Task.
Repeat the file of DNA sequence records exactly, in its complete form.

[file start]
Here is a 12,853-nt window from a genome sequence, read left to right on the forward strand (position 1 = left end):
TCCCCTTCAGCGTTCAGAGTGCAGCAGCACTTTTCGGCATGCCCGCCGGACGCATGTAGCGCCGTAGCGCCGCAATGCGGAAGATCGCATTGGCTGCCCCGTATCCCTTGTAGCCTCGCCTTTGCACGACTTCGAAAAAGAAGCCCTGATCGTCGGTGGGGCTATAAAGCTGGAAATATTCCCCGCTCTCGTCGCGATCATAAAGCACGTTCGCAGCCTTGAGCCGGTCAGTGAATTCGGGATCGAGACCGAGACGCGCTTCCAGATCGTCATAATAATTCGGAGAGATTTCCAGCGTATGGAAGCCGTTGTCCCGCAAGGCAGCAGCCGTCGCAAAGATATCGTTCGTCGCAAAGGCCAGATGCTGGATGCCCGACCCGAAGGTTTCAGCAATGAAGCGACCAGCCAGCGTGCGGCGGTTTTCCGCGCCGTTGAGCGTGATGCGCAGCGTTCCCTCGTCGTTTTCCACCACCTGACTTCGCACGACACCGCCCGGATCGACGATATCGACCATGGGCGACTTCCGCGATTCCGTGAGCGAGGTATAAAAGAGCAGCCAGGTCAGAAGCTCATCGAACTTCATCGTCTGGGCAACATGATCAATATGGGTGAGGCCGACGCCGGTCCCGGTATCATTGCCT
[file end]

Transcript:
Here is a 12,853-nt window from a genome sequence, read left to right on the forward strand (position 1 = left end):
TCCCCTTCAGCGTTCAGAGTGCAGCAGCACTTTTCGGCATGCCCGCCGGACGCATGTAGCGCCGTAGCGCCGCAATGCGGAAGATCGCATTGGCTGCCCCGTATCCCTTGTAGCCTCGCCTTTGCACGACTTCGAAAAAGAAGCCCTGATCGTCGGTGGGGCTATAAAGCTGGAAATATTCCCCGCTCTCGTCGCGATCATAAAGCACGTTCGCAGCCTTGAGCCGGTCAGTGAATTCGGGATCGAGACCGAGACGCGCTTCCAGATCGTCATAATAATTCGGAGAGATTTCCAGCGTATGGAAGCCGTTGTCCCGCAAGGCAGCAGCCGTCGCAAAGATATCGTTCGTCGCAAAGGCCAGATGCTGGATGCCCGACCCGAAGGTTTCAGCAATGAAGCGACCAGCCAGCGTGCGGCGGTTTTCCGCGCCGTTGAGCGTGATGCGCAGCGTTCCCTCGTCGTTTTCCACCACCTGACTTCGCACGACACCGCCCGGATCGACGATATCGACCATGGGCGACTTCCGCGATTCCGTGAGCGAGGTATAAAAGAGCAGCCAGGTCAGAAGCTCATCGAACTTCATCGTCTGGGCAACATGATCAATATGGGTGAGGCCGACGCCGGTCCCGGTATCATTGCCT